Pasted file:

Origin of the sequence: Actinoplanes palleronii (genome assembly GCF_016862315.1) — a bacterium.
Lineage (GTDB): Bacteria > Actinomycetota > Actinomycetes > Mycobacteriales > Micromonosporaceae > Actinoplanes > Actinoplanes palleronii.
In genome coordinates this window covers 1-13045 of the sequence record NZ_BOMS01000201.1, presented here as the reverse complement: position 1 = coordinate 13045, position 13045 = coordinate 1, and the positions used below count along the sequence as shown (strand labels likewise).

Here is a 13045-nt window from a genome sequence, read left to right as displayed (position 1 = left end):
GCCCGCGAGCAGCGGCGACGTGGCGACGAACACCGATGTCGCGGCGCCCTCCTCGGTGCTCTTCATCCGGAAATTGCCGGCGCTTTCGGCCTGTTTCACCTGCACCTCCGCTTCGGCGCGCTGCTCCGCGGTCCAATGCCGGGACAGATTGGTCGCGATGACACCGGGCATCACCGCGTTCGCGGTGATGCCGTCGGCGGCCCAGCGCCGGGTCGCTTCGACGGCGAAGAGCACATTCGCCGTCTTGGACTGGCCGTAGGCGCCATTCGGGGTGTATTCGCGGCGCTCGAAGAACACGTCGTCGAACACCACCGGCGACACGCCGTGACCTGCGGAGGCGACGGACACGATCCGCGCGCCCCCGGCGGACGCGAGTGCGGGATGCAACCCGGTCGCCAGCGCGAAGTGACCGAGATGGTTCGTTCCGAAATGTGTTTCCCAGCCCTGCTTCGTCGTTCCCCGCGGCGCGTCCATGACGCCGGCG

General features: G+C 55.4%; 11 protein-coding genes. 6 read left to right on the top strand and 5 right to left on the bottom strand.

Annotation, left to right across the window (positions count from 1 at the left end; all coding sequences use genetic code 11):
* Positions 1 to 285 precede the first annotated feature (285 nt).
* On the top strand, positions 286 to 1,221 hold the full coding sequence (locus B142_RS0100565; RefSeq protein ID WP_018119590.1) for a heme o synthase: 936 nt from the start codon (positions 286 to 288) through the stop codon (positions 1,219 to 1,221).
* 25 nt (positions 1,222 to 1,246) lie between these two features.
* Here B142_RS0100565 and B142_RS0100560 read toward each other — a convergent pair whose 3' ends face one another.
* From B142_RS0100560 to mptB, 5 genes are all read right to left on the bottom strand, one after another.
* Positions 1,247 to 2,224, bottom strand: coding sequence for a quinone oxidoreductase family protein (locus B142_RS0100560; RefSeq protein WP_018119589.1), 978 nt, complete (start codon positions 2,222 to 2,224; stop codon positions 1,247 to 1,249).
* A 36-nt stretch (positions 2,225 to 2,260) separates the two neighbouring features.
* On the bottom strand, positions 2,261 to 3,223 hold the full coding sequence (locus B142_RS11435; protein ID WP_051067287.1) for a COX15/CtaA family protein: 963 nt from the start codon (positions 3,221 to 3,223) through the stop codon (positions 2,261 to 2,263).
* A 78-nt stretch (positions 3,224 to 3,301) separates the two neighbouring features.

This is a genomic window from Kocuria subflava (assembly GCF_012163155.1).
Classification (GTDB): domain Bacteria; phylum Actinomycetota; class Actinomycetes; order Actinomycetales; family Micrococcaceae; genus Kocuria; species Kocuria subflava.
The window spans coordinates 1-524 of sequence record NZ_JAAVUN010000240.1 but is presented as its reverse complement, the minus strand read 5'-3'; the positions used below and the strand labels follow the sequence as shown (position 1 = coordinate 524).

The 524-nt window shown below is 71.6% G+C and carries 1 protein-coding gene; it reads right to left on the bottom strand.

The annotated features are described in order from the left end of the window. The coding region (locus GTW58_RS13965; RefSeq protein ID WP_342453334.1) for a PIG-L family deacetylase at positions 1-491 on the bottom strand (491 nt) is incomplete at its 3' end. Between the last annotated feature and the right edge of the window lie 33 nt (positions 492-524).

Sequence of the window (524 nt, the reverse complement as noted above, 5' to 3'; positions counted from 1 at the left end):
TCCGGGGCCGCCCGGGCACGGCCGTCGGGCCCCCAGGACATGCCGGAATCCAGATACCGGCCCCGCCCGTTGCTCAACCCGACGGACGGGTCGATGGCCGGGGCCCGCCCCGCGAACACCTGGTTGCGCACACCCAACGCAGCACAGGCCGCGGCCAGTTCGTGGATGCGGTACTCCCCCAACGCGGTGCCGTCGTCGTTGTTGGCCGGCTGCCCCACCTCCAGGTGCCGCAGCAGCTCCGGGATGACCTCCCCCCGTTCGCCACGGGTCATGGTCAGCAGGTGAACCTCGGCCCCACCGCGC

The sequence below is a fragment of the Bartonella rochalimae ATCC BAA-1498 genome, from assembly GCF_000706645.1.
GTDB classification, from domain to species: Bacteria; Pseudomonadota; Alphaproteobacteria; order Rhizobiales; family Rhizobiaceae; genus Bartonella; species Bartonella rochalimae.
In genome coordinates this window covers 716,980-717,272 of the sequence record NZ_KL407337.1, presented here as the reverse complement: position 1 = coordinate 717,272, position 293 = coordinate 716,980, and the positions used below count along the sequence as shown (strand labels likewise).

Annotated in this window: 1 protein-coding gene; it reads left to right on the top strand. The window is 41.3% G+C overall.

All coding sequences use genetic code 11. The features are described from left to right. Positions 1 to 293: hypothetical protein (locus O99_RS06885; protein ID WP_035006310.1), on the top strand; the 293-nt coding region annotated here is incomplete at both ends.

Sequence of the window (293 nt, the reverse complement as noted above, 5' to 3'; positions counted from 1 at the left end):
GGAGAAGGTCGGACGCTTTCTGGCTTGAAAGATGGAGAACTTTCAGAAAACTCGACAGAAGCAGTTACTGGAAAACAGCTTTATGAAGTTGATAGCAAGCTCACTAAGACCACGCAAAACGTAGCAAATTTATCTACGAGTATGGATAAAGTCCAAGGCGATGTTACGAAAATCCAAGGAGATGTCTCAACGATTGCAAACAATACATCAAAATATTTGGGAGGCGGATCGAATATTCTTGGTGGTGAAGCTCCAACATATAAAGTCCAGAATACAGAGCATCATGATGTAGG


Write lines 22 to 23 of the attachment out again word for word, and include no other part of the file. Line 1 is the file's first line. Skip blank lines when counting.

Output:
Sequence of the window (524 nt, the reverse complement as noted above, 5' to 3'; positions counted from 1 at the left end):
TCCGGGGCCGCCCGGGCACGGCCGTCGGGCCCCCAGGACATGCCGGAATCCAGATACCGGCCCCGCCCGTTGCTCAACCCGACGGACGGGTCGATGGCCGGGGCCCGCCCCGCGAACACCTGGTTGCGCACACCCAACGCAGCACAGGCCGCGGCCAGTTCGTGGATGCGGTACTCCCCCAACGCGGTGCCGTCGTCGTTGTTGGCCGGCTGCCCCACCTCCAGGTGCCGCAGCAGCTCCGGGATGACCTCCCCCCGTTCGCCACGGGTCATGGTCAGCAGGTGAACCTCGGCCCCACCGCGC